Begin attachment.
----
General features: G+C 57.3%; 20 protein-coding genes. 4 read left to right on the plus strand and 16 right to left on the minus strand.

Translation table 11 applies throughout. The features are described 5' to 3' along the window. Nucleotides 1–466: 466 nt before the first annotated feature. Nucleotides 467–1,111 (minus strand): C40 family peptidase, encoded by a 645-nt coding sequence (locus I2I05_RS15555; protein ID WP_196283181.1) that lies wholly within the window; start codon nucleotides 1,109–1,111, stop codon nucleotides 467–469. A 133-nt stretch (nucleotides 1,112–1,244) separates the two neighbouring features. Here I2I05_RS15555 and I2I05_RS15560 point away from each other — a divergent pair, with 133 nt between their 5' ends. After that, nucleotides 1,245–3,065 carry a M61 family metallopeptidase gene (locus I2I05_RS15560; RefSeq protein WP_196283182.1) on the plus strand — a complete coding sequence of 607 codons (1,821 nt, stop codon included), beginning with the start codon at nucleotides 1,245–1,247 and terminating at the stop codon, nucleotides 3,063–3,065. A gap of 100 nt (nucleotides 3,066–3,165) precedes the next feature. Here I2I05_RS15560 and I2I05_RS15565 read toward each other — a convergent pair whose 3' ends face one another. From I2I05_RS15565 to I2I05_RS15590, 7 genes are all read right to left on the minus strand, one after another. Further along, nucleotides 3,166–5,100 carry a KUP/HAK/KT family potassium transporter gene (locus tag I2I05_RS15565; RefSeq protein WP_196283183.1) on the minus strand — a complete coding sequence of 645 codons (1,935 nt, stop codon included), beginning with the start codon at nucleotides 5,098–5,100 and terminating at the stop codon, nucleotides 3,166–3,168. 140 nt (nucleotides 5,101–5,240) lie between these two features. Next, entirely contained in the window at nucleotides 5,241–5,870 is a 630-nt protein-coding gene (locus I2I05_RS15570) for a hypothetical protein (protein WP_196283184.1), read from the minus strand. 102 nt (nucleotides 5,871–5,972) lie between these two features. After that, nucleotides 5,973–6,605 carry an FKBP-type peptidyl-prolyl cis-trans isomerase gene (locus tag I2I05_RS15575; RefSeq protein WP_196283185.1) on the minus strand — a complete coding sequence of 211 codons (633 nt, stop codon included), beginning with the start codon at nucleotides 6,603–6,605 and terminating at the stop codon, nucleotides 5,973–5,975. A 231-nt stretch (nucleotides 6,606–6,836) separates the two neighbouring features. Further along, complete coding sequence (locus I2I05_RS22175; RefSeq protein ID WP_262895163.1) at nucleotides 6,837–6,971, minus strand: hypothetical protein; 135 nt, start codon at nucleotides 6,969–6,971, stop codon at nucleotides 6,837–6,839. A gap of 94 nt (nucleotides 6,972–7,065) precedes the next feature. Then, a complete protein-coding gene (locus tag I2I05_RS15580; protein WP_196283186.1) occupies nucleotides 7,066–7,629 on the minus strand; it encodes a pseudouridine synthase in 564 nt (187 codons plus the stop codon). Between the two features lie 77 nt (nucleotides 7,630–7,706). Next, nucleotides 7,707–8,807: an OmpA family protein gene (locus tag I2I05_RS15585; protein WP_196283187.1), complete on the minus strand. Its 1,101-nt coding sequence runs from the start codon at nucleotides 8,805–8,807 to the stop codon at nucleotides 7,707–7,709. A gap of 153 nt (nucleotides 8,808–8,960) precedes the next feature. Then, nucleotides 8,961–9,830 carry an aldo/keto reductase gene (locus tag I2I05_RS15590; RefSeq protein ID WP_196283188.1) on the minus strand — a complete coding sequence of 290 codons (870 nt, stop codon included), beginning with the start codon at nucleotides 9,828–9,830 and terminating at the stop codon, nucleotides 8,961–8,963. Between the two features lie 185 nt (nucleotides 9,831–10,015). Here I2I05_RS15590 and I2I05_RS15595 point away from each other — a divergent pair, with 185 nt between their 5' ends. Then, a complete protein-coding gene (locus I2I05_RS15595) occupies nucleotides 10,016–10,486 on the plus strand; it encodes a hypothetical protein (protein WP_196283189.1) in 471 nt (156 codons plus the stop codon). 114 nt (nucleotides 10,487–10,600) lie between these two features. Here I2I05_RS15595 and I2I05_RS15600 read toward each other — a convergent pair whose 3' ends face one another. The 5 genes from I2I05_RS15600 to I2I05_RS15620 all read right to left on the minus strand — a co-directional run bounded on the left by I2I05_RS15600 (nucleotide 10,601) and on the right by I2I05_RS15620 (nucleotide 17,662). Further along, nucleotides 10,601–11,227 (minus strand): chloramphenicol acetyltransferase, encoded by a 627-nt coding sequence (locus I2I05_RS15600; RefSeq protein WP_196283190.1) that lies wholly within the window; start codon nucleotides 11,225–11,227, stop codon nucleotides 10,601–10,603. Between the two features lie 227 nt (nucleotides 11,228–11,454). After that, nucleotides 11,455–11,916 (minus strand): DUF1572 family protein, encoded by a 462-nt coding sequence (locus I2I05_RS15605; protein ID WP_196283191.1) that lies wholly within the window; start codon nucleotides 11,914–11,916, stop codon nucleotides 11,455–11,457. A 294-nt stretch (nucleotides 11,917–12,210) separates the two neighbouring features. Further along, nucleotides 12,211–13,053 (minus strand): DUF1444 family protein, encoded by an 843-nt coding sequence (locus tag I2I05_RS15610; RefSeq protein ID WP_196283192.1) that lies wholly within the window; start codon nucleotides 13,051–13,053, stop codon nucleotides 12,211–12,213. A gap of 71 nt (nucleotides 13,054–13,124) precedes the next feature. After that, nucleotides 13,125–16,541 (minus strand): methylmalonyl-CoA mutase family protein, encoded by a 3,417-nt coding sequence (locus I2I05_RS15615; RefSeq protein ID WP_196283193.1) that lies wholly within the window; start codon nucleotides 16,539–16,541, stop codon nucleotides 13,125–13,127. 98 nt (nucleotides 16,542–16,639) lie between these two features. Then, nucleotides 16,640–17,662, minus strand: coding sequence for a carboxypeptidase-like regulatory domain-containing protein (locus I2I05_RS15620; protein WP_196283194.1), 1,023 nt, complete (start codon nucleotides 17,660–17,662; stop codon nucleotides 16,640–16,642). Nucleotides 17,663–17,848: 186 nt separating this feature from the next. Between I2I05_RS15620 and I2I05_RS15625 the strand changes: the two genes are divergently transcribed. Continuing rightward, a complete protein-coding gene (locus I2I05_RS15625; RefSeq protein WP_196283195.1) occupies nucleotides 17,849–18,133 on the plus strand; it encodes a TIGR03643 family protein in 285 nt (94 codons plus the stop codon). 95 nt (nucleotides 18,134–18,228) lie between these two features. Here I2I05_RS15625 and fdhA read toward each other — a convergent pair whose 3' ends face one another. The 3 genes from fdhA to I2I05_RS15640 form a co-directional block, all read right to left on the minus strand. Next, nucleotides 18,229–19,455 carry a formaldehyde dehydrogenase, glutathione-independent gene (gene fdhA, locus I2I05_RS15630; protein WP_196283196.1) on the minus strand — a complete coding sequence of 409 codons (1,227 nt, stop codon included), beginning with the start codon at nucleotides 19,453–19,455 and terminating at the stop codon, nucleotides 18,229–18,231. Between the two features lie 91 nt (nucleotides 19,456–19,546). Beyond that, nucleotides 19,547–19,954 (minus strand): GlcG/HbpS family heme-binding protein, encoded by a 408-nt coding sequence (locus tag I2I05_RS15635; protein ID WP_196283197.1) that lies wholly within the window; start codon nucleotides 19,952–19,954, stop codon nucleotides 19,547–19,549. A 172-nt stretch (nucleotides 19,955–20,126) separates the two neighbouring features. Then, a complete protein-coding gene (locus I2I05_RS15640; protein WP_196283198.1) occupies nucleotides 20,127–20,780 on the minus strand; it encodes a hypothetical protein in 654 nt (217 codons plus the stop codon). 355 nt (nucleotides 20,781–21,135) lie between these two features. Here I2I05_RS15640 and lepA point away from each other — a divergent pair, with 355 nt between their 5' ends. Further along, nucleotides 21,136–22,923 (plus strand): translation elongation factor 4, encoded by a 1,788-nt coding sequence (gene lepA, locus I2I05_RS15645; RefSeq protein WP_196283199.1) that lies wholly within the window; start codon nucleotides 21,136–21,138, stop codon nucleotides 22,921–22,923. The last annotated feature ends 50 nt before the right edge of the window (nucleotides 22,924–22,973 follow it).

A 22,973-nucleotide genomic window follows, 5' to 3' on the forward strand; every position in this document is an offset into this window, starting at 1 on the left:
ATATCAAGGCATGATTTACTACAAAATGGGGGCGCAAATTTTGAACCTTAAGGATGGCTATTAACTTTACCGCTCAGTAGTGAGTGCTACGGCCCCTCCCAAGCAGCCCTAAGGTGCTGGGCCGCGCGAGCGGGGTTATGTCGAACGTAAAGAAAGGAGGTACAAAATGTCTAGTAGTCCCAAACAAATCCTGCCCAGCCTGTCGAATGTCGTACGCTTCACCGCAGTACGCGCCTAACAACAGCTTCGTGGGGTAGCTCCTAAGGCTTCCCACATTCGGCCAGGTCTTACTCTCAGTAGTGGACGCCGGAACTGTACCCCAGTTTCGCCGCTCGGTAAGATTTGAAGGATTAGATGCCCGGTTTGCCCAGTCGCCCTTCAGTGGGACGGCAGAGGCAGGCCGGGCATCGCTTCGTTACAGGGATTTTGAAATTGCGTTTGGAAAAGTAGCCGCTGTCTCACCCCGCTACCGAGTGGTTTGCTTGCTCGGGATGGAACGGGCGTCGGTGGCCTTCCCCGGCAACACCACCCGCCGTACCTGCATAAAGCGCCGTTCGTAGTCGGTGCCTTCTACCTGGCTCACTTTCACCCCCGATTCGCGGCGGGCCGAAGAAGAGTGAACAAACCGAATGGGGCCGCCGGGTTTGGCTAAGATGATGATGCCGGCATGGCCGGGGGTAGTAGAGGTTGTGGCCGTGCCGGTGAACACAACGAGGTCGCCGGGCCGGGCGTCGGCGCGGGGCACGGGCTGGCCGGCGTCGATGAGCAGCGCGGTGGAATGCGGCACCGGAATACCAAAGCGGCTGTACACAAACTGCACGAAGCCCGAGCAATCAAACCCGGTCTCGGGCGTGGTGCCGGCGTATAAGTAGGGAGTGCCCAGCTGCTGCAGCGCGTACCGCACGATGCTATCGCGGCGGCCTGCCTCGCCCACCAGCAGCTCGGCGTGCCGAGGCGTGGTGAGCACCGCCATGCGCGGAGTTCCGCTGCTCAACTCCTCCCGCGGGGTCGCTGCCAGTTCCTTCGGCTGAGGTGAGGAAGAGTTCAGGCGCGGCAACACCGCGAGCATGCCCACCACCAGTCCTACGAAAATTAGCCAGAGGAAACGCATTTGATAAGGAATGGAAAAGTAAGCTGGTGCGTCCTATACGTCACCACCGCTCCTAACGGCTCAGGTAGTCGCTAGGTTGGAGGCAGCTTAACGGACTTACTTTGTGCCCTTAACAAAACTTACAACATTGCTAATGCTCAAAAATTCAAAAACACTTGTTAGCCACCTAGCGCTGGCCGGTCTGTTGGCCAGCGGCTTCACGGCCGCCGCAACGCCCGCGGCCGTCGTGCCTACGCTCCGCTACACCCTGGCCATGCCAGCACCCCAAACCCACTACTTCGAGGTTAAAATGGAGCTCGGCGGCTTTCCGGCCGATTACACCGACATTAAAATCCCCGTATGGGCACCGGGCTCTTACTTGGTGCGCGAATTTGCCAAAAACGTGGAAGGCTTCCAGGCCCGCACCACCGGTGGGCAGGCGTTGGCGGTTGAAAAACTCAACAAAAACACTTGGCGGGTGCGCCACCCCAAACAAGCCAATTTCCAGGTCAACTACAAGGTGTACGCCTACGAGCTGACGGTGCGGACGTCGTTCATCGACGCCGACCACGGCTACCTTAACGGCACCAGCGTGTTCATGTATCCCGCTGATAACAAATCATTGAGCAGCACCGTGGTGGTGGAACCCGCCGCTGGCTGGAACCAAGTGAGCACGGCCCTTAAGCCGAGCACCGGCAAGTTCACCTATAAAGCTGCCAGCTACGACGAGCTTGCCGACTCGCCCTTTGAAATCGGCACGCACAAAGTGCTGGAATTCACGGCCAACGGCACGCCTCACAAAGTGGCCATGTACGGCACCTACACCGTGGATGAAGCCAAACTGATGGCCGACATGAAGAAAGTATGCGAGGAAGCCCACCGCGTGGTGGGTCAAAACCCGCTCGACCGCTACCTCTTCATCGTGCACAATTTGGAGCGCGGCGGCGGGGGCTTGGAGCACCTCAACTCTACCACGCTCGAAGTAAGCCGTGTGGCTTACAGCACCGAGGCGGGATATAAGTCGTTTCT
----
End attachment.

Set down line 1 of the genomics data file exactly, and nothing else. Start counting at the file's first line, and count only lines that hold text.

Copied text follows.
General features: G+C 57.3%; 20 protein-coding genes. 4 read left to right on the plus strand and 16 right to left on the minus strand.